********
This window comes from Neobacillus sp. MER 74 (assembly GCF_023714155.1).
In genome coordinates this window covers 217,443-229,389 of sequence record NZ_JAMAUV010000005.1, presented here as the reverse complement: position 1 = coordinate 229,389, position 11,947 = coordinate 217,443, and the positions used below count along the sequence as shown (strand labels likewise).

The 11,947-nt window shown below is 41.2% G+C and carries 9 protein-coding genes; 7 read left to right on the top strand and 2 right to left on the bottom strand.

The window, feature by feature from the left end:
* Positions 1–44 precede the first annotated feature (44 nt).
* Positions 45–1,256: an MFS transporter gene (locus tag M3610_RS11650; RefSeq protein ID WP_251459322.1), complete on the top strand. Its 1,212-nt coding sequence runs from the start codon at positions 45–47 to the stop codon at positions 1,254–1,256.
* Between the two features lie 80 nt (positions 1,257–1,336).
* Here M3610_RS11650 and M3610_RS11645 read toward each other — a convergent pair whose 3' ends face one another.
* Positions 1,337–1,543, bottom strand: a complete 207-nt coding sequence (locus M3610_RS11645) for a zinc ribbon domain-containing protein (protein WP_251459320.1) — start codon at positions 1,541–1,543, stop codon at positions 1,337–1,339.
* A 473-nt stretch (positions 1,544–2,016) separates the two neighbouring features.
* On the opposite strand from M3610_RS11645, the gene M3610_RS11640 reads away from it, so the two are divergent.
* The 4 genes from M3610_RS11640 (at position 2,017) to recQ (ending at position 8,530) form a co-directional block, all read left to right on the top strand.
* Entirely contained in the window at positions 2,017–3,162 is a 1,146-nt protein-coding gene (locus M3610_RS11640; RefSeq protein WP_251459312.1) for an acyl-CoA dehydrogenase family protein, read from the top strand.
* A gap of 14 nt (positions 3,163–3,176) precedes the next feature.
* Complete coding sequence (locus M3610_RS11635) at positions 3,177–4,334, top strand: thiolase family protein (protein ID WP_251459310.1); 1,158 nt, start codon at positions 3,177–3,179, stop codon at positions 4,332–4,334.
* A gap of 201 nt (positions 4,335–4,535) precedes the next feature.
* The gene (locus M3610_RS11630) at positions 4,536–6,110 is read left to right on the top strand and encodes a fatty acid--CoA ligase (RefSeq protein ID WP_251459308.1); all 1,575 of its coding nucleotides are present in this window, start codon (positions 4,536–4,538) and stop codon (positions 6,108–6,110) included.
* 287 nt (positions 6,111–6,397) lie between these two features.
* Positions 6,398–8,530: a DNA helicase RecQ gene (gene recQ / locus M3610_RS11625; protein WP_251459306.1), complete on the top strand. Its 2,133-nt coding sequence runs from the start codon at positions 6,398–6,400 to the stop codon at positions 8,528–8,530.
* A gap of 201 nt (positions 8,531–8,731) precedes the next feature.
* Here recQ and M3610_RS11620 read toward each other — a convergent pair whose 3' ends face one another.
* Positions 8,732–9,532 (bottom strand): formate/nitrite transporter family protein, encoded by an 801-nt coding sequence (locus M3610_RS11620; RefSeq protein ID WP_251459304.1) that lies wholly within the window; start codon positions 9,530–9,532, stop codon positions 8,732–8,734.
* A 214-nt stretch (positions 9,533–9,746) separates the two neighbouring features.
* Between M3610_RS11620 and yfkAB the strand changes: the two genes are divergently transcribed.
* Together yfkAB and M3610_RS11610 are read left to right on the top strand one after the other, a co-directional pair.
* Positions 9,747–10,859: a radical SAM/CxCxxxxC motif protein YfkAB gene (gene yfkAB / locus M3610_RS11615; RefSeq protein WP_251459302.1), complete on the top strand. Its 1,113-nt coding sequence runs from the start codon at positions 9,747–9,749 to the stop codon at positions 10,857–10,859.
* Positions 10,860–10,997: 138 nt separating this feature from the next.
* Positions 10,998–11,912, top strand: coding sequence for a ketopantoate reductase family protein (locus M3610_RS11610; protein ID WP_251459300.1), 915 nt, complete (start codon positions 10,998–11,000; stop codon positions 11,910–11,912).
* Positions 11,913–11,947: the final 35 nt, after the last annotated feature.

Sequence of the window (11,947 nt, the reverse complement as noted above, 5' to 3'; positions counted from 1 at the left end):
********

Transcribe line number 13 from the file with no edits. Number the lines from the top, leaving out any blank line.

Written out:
* Entirely contained in the window at positions 2,017–3,162 is a 1,146-nt protein-coding gene (locus M3610_RS11640; RefSeq protein WP_251459312.1) for an acyl-CoA dehydrogenase family protein, read from the top strand.